Byron’s friends, boss, and ex-wife are all concerned about him, of course.  They tell him it is time to stop living in the past and to let go of baseball so he can move on with his life.  The word “crazy” is thrown around liberally, and Byron sometimes even wonders himself.  He doesn’t understand how it is he is seeing these things, nor why.  In addition to the ghosts he comes across, Byron also meets a man named Peter, who is President of the Cleveland Spiders Historical Society and is very much alive.  Peter recognizes Byron’s ability to see old players and old ballparks, because he sees them as well.  However, Peter warns that he has known others like them, and those others no longer have any memory of ever having these visions.  Byron, in spite of his concerns about his own sanity, worries that he, too, will lose the ability to see the old ballparks.

Much of the novel is spent in the details of Byron’s exploration: descriptions of the ballparks, of the cities in which they are located, down to street-by-street directions at times.  These details sometimes border on tedious, but all the same, I had to admire their inclusion, as it makes it clear that the author, Stinson, has experienced these locations himself and is now gracious enough to share them with us.  The reader also doesn’t learn about the purpose behind Byron’s odyssey literally until the very, very end of the novel, which concerned me as I started to run out of pages and the resolution seemed nowhere in sight.  But a resolution does come, and it is a fascinating one.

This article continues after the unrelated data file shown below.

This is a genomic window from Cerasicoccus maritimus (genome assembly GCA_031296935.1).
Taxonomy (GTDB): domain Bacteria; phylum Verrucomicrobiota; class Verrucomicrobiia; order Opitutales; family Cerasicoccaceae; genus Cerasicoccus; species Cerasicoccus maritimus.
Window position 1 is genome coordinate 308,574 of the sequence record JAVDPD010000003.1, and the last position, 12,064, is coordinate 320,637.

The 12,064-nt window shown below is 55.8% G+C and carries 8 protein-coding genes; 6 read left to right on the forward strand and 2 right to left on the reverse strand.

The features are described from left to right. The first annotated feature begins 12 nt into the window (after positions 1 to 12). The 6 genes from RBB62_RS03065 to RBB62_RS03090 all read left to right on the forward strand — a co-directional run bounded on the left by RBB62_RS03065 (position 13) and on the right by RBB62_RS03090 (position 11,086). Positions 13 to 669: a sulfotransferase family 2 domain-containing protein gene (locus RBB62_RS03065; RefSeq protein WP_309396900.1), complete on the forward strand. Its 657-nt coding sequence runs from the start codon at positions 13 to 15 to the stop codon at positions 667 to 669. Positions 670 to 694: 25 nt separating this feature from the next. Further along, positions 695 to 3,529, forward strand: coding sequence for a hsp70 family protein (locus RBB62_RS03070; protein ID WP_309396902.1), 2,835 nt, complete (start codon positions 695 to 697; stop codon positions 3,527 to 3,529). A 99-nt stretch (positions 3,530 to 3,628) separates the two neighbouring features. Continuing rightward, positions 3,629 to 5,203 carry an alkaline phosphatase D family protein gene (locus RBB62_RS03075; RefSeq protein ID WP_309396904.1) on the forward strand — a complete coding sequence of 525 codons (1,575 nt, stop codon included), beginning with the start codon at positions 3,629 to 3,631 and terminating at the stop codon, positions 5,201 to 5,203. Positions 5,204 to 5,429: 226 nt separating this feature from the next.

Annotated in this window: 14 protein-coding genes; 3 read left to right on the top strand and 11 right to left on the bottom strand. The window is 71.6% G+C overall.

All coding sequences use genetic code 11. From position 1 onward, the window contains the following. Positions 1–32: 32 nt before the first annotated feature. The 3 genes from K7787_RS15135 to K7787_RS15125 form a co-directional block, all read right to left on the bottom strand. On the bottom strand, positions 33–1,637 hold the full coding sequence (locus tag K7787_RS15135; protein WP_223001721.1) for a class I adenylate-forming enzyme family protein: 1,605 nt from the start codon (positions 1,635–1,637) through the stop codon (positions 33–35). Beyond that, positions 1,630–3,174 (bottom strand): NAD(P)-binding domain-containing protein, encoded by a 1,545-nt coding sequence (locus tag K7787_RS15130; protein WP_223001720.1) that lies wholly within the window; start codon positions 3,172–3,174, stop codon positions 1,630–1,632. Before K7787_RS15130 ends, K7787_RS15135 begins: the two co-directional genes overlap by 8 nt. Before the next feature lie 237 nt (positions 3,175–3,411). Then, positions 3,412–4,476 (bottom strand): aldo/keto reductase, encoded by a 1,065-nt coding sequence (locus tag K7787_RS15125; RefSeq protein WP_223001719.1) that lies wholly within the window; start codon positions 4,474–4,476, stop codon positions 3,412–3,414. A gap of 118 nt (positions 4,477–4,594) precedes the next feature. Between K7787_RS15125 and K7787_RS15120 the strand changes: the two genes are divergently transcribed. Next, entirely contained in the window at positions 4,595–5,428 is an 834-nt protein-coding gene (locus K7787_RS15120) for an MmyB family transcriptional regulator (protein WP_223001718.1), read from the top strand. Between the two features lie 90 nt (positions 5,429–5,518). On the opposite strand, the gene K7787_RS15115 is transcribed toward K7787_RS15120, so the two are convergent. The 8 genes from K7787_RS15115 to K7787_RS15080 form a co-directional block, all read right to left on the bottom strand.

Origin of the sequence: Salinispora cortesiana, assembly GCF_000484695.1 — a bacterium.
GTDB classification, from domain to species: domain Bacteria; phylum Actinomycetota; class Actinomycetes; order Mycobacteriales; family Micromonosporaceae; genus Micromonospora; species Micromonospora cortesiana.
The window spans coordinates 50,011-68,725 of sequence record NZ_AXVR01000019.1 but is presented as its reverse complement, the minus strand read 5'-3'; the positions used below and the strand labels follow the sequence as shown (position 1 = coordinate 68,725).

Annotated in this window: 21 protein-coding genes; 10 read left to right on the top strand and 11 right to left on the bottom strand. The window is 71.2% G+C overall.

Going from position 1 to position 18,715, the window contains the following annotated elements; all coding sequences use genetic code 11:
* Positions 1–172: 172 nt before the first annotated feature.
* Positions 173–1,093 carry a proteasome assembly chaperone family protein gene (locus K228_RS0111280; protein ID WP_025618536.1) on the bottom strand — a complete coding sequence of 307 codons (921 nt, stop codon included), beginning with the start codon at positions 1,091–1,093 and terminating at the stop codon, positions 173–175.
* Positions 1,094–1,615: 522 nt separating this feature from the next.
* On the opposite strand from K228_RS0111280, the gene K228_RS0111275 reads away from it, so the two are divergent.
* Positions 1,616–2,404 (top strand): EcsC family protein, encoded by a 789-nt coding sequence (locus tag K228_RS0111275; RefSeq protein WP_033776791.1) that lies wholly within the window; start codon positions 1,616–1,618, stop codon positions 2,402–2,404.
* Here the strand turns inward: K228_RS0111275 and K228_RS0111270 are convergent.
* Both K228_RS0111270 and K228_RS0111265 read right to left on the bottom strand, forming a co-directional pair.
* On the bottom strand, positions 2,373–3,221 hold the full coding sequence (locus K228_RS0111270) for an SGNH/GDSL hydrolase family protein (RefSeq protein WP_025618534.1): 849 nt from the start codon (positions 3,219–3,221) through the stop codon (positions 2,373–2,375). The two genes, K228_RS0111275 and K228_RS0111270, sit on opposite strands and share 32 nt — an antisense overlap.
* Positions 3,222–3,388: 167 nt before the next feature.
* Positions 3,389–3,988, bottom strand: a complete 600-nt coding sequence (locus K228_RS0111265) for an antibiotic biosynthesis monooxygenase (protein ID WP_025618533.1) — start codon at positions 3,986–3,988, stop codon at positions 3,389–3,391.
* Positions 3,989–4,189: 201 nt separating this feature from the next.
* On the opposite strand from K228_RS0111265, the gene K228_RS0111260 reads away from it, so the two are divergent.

I suppose I shouldn’t speak to the experience as just any casual reader, but as a baseball fan I thoroughly enjoyed this book.  The pages go by quickly, and I found myself immersed in the details, the characters, and in Byron’s knowledge of baseball.  The descriptions of the ballparks Byron was able to see even made me jealous, wishing that I could be in Byron’s shoes, seeing these ballparks myself, rather than just reading about them.  If you get the opportunity, I highly recommend this one.

“When Father Played Baseball,” by Edgar Albert Guest

When I first started reading this poem by Edgar Guest, the first stanza gave me the impression that this would be about a man who used baseball as an analogy through which to teach his children important lessons about life.  Boy, was I wrong.  As I read on, I found myself smiling a bit, and even had to chuckle by the end.